COVID-19, supply chain woes, higher costs, a worsening labor shortage — the food industry has had more than its share of disruptions over the past 18 months. These disruptions don’t look to be going away anytime soon, and, when they do ebb, new ones will surely arise to take their place.

The food industry has a reputation for being slow to change. But that’s becoming less and less true as many companies realize that change is the only way forward. And evidence suggests that the organizations that embrace this mindset will be rewarded.

RGP, a global human capital firm, recently released a report on the importance of agility, specifically human agility, in the ability of companies to weather change. They surveyed more than 200 C-suite leaders and entry-level employees from 177 companies across all Fortune 1000 industry sectors and found that organizations with a deep-rooted culture of innovation experience more benefits and fewer obstacles during change events.

“We found that what equips businesses to thrive through disruption mirrors the characteristics that enable humans to survive,” said RGP President and COO Tim Brackney. “Every time an organization lives through a major change event, it develops communal knowledge and experience, forming a sort of muscle memory. The more an organization infuses agility into their people, processes, and technology, the more benefits they realize and value they create.”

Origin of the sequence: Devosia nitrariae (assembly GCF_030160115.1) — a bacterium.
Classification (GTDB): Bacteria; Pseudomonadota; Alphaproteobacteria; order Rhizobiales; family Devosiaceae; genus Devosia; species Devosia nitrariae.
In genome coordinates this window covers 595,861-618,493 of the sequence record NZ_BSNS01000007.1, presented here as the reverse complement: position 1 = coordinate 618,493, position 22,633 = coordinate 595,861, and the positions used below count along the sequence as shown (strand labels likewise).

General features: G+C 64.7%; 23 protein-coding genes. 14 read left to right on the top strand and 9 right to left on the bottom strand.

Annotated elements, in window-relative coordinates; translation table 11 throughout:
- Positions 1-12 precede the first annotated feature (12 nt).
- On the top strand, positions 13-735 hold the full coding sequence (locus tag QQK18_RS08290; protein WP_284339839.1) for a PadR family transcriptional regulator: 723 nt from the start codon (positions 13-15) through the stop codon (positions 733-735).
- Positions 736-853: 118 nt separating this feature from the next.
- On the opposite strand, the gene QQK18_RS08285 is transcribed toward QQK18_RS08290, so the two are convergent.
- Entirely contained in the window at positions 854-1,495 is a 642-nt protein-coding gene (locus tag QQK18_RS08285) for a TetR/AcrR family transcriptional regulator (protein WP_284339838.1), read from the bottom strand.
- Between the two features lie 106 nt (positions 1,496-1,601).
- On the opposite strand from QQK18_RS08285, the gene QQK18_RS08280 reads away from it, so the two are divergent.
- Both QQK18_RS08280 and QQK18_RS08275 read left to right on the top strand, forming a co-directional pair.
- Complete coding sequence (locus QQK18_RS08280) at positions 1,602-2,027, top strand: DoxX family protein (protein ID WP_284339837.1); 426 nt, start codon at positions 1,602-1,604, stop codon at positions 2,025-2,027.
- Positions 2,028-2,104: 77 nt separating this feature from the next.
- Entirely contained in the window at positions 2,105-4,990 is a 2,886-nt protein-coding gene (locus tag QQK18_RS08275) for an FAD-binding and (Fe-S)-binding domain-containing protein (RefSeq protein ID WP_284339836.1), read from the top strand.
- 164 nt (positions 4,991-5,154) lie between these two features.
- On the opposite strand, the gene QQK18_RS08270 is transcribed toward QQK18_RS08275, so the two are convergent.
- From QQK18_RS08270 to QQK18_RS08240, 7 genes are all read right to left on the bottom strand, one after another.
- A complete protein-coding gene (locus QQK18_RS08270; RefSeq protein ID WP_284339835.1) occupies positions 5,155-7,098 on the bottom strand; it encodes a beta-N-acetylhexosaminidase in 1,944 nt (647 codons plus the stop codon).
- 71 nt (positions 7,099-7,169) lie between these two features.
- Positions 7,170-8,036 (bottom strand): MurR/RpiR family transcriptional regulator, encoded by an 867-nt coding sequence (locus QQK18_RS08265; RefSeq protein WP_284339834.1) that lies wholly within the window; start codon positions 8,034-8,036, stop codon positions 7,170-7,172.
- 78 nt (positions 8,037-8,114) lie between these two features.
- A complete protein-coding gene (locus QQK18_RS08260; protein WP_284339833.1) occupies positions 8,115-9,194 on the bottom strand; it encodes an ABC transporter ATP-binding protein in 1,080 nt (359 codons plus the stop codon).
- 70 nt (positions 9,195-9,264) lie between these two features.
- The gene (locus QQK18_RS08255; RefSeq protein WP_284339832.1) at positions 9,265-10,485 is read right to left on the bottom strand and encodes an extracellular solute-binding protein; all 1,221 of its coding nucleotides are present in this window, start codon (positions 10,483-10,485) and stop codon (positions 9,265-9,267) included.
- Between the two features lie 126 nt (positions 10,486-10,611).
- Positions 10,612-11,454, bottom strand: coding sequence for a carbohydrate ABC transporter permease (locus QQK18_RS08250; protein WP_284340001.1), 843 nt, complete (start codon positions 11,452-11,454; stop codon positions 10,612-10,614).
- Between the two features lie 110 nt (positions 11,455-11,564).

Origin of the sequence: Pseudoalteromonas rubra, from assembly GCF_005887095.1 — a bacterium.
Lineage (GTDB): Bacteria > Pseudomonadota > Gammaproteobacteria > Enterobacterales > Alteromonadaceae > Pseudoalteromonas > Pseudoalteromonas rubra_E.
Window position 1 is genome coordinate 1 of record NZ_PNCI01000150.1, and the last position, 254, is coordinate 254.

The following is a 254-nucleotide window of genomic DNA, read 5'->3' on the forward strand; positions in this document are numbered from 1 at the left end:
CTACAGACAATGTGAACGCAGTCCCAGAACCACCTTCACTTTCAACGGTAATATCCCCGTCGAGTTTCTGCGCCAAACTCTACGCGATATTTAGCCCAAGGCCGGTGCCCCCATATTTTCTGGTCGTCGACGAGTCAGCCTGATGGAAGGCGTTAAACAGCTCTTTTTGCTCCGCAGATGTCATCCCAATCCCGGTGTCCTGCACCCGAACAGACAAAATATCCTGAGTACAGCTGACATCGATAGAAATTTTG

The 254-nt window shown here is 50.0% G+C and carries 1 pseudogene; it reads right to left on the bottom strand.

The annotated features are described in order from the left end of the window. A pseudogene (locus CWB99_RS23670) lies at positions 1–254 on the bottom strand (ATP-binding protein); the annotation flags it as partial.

RGP has developed what they call a “recipe for agility,” which consists of five pillars:

  • Distributed leadership — All employees are viewed as leaders, not just the C-suite. This encourages “diverse voices across the organization to co-own the vision and execute it into reality.’
  • A culture of flexibility — A commitment to innovation coupled with empathetic management “enhances a sense of belonging for your workforce.”
  • Resilient operations — Companies that “proactively design opportunities for change” can “enable rapid response to market changes.”
  • Nimble finances — Lip service isn’t enough. Organizations need to “support real-time monitoring and reallocation of funding to make proactive investments.”
  • Continuous listening — Listening to all stakeholders “enables organizations to amplify their ability to benefit from change.”

As we come to the end of 2021, it’s a good time to think about how you will deal with the changes that will undoubtedly come in 2022. Will your organization be an ostrich? Or will you embrace the change, adopt an agility mindset, and set the company on the path to weathering whatever disruptions the future brings?